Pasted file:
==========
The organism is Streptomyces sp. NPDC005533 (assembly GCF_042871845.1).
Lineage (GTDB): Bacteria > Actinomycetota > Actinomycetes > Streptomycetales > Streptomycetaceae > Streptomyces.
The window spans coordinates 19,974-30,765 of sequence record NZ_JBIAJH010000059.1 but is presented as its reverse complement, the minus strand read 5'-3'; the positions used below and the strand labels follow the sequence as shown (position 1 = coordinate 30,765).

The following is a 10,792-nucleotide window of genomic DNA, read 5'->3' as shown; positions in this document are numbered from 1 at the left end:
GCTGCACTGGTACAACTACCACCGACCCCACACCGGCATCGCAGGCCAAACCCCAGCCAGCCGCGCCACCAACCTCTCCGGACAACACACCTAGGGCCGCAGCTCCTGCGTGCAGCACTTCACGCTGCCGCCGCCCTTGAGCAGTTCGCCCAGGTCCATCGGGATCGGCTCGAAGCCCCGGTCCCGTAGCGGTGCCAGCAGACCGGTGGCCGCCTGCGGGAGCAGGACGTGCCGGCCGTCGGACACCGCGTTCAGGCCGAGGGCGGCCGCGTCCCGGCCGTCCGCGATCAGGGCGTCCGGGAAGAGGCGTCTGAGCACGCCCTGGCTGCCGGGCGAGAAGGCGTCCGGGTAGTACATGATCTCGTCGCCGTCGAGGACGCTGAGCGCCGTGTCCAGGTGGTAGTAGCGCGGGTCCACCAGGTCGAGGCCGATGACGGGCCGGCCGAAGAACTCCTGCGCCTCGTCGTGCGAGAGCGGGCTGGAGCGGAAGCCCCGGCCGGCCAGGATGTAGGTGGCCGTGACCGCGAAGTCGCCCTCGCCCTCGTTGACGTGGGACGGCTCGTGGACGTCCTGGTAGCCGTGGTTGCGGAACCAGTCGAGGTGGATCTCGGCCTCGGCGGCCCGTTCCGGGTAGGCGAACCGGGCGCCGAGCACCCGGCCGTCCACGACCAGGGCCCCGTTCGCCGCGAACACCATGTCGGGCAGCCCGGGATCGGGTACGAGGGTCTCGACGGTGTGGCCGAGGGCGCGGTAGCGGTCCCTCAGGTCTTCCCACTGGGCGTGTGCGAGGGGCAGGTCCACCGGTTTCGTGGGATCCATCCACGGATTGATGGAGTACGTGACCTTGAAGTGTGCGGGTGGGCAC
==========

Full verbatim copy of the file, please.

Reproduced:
The organism is Streptomyces sp. NPDC005533 (assembly GCF_042871845.1).
Lineage (GTDB): Bacteria > Actinomycetota > Actinomycetes > Streptomycetales > Streptomycetaceae > Streptomyces.
The window spans coordinates 19,974-30,765 of sequence record NZ_JBIAJH010000059.1 but is presented as its reverse complement, the minus strand read 5'-3'; the positions used below and the strand labels follow the sequence as shown (position 1 = coordinate 30,765).

The following is a 10,792-nucleotide window of genomic DNA, read 5'->3' as shown; positions in this document are numbered from 1 at the left end:
GCTGCACTGGTACAACTACCACCGACCCCACACCGGCATCGCAGGCCAAACCCCAGCCAGCCGCGCCACCAACCTCTCCGGACAACACACCTAGGGCCGCAGCTCCTGCGTGCAGCACTTCACGCTGCCGCCGCCCTTGAGCAGTTCGCCCAGGTCCATCGGGATCGGCTCGAAGCCCCGGTCCCGTAGCGGTGCCAGCAGACCGGTGGCCGCCTGCGGGAGCAGGACGTGCCGGCCGTCGGACACCGCGTTCAGGCCGAGGGCGGCCGCGTCCCGGCCGTCCGCGATCAGGGCGTCCGGGAAGAGGCGTCTGAGCACGCCCTGGCTGCCGGGCGAGAAGGCGTCCGGGTAGTACATGATCTCGTCGCCGTCGAGGACGCTGAGCGCCGTGTCCAGGTGGTAGTAGCGCGGGTCCACCAGGTCGAGGCCGATGACGGGCCGGCCGAAGAACTCCTGCGCCTCGTCGTGCGAGAGCGGGCTGGAGCGGAAGCCCCGGCCGGCCAGGATGTAGGTGGCCGTGACCGCGAAGTCGCCCTCGCCCTCGTTGACGTGGGACGGCTCGTGGACGTCCTGGTAGCCGTGGTTGCGGAACCAGTCGAGGTGGATCTCGGCCTCGGCGGCCCGTTCCGGGTAGGCGAACCGGGCGCCGAGCACCCGGCCGTCCACGACCAGGGCCCCGTTCGCCGCGAACACCATGTCGGGCAGCCCGGGATCGGGTACGAGGGTCTCGACGGTGTGGCCGAGGGCGCGGTAGCGGTCCCTCAGGTCTTCCCACTGGGCGTGTGCGAGGGGCAGGTCCACCGGTTTCGTGGGATCCATCCACGGATTGATGGAGTACGTGACCTTGAAGTGTGCGGGTGGGCAC